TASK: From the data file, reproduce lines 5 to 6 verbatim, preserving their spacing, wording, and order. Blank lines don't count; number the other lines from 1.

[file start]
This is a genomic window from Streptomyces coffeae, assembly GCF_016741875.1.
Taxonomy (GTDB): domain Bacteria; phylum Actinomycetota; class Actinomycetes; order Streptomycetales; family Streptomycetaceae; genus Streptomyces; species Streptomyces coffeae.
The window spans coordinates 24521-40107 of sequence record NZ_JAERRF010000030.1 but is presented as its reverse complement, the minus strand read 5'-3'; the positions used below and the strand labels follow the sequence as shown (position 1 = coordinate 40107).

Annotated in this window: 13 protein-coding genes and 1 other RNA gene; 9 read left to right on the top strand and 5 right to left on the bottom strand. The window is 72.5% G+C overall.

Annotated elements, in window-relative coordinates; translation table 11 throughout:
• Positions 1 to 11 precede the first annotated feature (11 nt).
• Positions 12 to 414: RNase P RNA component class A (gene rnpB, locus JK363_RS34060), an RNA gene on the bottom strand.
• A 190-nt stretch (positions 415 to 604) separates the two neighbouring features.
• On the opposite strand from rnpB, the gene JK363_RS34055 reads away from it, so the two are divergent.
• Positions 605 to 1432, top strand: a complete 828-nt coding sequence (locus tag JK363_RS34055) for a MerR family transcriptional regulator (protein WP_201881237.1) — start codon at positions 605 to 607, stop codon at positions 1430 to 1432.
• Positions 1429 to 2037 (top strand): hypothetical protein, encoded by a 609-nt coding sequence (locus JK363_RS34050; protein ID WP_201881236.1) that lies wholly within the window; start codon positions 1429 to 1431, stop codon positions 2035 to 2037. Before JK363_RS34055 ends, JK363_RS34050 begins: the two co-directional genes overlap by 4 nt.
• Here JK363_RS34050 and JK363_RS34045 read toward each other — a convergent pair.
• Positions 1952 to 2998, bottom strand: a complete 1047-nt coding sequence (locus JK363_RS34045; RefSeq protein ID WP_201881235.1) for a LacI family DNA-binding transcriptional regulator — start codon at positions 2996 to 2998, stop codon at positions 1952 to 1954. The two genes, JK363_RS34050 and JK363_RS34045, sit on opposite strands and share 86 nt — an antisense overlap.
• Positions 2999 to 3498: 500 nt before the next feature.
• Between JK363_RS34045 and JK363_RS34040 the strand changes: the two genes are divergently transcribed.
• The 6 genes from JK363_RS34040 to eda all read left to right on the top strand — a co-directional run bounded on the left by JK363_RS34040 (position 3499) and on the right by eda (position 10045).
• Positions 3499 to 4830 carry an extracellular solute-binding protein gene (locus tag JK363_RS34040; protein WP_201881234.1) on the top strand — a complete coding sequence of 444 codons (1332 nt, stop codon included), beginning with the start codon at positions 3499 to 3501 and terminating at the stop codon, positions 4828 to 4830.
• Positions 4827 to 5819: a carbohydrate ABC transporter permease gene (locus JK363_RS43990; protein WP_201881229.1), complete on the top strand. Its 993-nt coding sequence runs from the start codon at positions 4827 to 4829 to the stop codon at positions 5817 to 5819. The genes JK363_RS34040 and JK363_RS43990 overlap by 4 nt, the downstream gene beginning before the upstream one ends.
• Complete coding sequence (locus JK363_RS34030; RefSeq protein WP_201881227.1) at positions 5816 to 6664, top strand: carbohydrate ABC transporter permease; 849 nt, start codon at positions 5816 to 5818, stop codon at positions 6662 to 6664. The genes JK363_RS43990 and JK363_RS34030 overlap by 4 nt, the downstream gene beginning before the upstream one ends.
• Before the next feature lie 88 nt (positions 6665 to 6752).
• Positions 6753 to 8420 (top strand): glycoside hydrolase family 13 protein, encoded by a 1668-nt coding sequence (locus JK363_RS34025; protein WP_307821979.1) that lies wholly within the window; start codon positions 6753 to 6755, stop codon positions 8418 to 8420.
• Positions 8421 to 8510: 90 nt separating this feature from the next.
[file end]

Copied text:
Annotated elements, in window-relative coordinates; translation table 11 throughout:
• Positions 1 to 11 precede the first annotated feature (11 nt).